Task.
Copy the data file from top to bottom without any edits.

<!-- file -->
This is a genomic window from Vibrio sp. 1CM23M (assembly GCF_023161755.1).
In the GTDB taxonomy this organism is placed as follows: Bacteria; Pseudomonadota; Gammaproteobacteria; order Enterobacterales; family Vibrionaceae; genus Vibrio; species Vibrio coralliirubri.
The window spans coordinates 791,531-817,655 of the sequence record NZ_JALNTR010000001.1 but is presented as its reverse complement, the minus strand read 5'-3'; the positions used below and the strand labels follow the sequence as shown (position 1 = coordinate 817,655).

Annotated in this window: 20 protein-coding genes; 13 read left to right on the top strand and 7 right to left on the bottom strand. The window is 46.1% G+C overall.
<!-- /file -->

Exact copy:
This is a genomic window from Vibrio sp. 1CM23M (assembly GCF_023161755.1).
In the GTDB taxonomy this organism is placed as follows: Bacteria; Pseudomonadota; Gammaproteobacteria; order Enterobacterales; family Vibrionaceae; genus Vibrio; species Vibrio coralliirubri.
The window spans coordinates 791,531-817,655 of the sequence record NZ_JALNTR010000001.1 but is presented as its reverse complement, the minus strand read 5'-3'; the positions used below and the strand labels follow the sequence as shown (position 1 = coordinate 817,655).

Annotated in this window: 20 protein-coding genes; 13 read left to right on the top strand and 7 right to left on the bottom strand. The window is 46.1% G+C overall.